In this paper, we present the systems submitted by our team from the Institute of ICT (HEIG-VD / HES-SO) to the Unsupervised MT and Very Low Resource Supervised MT task. We first study the improvements brought to a baseline system by techniques such as back-translation and initialization from a parent model. We find that both techniques are beneficial and suffice to reach performance that compares with more sophisticated systems from the 2020 task. We then present the application of this system to the 2021 task for low-resource supervised Upper Sorbian (HSB) to German translation, in both directions. Finally, we present a contrastive system for HSB-DE in both directions, and for unsupervised German to Lower Sorbian (DSB) translation, which uses multi-task training with various training schedules to improve over the baseline.

Active Learning by Acquiring Contrastive Examples
Katerina Margatina | Giorgos Vernikos | Loïc Barrault | Nikolaos Aletras
Proceedings of the 2021 Conference on Empirical Methods in Natural Language Processing

Common acquisition functions for active learning use either uncertainty or diversity sampling, aiming to select difficult and diverse data points from the pool of unlabeled data, respectively. In this work, leveraging the best of both worlds, we propose an acquisition function that opts for selecting contrastive examples, i.e. data points that are similar in the model feature space and yet the model outputs maximally different predictive likelihoods. We compare our approach, CAL (Contrastive Active Learning), with a diverse set of acquisition functions in four natural language understanding tasks and seven datasets. Our experiments show that CAL performs consistently better or equal than the best performing baseline across all tasks, on both in-domain and out-of-domain data. We also conduct an extensive ablation study of our method and we further analyze all actively acquired datasets showing that CAL achieves a better trade-off between uncertainty and diversity compared to other strategies.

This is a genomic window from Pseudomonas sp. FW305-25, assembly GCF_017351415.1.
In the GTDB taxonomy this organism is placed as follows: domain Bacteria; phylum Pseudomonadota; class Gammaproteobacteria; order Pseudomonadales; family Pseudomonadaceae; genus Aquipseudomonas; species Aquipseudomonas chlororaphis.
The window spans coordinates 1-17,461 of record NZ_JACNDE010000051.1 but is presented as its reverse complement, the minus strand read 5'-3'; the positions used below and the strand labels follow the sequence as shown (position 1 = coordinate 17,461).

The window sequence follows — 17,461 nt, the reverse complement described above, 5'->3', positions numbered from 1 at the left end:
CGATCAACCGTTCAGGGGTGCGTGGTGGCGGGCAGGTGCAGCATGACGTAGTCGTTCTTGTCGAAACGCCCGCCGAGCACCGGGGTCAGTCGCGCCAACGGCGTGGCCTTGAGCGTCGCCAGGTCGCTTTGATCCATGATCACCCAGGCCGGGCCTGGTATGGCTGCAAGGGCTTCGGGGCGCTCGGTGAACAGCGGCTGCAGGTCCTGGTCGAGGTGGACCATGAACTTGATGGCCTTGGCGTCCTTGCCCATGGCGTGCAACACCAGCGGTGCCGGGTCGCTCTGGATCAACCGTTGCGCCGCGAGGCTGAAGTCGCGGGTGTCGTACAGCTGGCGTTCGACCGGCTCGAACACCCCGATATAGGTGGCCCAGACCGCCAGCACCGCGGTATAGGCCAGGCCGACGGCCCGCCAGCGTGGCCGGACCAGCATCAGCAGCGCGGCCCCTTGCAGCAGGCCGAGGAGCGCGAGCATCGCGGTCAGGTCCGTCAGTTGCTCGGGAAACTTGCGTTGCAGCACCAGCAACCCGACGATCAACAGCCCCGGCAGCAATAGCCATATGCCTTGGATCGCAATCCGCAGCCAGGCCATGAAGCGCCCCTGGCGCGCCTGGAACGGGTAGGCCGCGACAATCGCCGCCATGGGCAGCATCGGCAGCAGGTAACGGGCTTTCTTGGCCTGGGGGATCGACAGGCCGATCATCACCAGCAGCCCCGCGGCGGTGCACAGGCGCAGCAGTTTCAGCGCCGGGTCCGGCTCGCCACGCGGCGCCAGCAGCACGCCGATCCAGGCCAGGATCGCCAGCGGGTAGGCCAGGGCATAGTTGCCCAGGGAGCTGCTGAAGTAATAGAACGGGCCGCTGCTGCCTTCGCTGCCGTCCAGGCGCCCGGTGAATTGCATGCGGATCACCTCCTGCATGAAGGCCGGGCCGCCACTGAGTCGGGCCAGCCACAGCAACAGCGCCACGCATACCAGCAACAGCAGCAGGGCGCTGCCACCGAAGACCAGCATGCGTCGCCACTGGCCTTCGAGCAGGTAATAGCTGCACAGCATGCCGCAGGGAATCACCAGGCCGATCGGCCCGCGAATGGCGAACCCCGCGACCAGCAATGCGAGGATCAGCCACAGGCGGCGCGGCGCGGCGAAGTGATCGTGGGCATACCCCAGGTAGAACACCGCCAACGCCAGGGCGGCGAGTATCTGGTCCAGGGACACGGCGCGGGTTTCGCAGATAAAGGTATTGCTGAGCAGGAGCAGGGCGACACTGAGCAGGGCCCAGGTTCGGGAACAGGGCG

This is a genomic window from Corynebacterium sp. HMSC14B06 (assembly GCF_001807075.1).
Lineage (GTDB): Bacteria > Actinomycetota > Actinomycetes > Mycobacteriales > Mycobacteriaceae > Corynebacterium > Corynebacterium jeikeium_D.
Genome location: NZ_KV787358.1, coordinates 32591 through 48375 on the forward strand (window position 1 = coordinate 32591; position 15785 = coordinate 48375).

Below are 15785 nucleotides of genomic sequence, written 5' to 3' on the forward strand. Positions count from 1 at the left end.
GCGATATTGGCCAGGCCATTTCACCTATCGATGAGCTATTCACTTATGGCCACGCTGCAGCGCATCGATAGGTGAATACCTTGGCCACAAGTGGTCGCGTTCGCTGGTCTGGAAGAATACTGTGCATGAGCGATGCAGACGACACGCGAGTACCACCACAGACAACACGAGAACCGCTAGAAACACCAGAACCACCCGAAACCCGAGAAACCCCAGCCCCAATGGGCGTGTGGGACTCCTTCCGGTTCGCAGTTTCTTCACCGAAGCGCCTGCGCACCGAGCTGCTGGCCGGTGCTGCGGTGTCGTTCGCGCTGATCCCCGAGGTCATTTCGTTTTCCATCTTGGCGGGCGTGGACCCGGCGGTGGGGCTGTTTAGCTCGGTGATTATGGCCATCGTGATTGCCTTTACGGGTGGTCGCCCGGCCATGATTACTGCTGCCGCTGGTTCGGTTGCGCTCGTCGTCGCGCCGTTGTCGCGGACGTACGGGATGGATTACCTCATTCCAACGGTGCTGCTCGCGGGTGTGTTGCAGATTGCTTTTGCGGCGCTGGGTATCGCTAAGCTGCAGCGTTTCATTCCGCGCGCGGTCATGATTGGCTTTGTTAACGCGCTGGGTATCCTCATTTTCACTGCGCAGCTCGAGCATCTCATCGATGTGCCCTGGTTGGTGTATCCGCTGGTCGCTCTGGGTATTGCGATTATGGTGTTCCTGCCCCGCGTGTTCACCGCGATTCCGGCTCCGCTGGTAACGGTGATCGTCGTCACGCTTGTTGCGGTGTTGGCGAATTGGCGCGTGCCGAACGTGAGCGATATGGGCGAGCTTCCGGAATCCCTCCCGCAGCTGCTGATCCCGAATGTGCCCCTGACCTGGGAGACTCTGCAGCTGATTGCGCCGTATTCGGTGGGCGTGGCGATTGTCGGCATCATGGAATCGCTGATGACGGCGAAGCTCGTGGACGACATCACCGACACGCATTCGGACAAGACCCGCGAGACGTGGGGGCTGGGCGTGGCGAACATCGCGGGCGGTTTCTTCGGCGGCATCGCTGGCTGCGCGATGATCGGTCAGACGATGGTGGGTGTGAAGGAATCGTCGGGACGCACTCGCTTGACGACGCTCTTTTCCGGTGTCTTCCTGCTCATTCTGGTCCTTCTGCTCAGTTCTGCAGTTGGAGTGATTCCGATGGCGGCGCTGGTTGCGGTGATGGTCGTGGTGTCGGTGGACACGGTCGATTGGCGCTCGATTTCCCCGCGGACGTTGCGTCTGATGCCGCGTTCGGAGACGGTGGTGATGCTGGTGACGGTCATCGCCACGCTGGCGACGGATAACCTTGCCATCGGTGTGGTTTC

Domain Adversarial Fine-Tuning as an Effective Regularizer
Giorgos Vernikos | Katerina Margatina | Alexandra Chronopoulou | Ion Androutsopoulos
Findings of the Association for Computational Linguistics: EMNLP 2020

In Natural Language Processing (NLP), pretrained language models (LMs) that are transferred to downstream tasks have been recently shown to achieve state-of-the-art results. However, standard fine-tuning can degrade the general-domain representations captured during pretraining. To address this issue, we introduce a new regularization technique, AFTER; domain Adversarial Fine-Tuning as an Effective Regularizer. Specifically, we complement the task-specific loss used during fine-tuning with an adversarial objective. This additional loss term is related to an adversarial classifier, that aims to discriminate between in-domain and out-of-domain text representations. Indomain refers to the labeled dataset of the task at hand while out-of-domain refers to unlabeled data from a different domain. Intuitively, the adversarial classifier acts as a regularize which prevents the model from overfitting to the task-specific domain. Empirical results on various natural language understanding tasks show that AFTER leads to improved performance compared to standard fine-tuning.